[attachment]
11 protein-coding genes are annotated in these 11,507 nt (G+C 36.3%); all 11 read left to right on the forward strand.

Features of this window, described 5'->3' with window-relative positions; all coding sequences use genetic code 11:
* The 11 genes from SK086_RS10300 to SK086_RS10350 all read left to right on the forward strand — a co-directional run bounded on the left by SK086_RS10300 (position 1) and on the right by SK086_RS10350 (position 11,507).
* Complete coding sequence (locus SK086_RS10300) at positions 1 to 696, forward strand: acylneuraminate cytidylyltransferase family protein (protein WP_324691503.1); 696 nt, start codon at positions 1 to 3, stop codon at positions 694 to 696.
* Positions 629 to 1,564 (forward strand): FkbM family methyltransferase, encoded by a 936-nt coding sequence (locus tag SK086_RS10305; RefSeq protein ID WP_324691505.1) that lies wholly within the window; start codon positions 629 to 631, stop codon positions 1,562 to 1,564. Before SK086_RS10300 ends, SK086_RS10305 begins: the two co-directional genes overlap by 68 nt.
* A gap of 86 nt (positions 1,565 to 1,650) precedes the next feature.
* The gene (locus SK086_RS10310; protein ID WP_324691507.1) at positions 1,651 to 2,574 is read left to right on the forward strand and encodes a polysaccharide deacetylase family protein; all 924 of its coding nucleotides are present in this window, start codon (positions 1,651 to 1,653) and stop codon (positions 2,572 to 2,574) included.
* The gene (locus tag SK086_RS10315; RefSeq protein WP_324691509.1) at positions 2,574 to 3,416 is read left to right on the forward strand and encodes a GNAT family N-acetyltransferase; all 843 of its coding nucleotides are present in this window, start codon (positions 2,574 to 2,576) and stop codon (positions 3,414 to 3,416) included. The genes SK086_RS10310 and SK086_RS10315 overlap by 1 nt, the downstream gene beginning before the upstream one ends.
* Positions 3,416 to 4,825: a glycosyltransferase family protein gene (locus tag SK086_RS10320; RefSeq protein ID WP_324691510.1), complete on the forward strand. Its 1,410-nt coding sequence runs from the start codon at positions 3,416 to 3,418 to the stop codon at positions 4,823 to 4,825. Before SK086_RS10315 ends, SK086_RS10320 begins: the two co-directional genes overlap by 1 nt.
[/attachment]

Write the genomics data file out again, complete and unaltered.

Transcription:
11 protein-coding genes are annotated in these 11,507 nt (G+C 36.3%); all 11 read left to right on the forward strand.

Features of this window, described 5'->3' with window-relative positions; all coding sequences use genetic code 11:
* The 11 genes from SK086_RS10300 to SK086_RS10350 all read left to right on the forward strand — a co-directional run bounded on the left by SK086_RS10300 (position 1) and on the right by SK086_RS10350 (position 11,507).
* Complete coding sequence (locus SK086_RS10300) at positions 1 to 696, forward strand: acylneuraminate cytidylyltransferase family protein (protein WP_324691503.1); 696 nt, start codon at positions 1 to 3, stop codon at positions 694 to 696.
* Positions 629 to 1,564 (forward strand): FkbM family methyltransferase, encoded by a 936-nt coding sequence (locus tag SK086_RS10305; RefSeq protein ID WP_324691505.1) that lies wholly within the window; start codon positions 629 to 631, stop codon positions 1,562 to 1,564. Before SK086_RS10300 ends, SK086_RS10305 begins: the two co-directional genes overlap by 68 nt.
* A gap of 86 nt (positions 1,565 to 1,650) precedes the next feature.
* The gene (locus SK086_RS10310; protein ID WP_324691507.1) at positions 1,651 to 2,574 is read left to right on the forward strand and encodes a polysaccharide deacetylase family protein; all 924 of its coding nucleotides are present in this window, start codon (positions 1,651 to 1,653) and stop codon (positions 2,572 to 2,574) included.
* The gene (locus tag SK086_RS10315; RefSeq protein WP_324691509.1) at positions 2,574 to 3,416 is read left to right on the forward strand and encodes a GNAT family N-acetyltransferase; all 843 of its coding nucleotides are present in this window, start codon (positions 2,574 to 2,576) and stop codon (positions 3,414 to 3,416) included. The genes SK086_RS10310 and SK086_RS10315 overlap by 1 nt, the downstream gene beginning before the upstream one ends.
* Positions 3,416 to 4,825: a glycosyltransferase family protein gene (locus tag SK086_RS10320; RefSeq protein ID WP_324691510.1), complete on the forward strand. Its 1,410-nt coding sequence runs from the start codon at positions 3,416 to 3,418 to the stop codon at positions 4,823 to 4,825. Before SK086_RS10315 ends, SK086_RS10320 begins: the two co-directional genes overlap by 1 nt.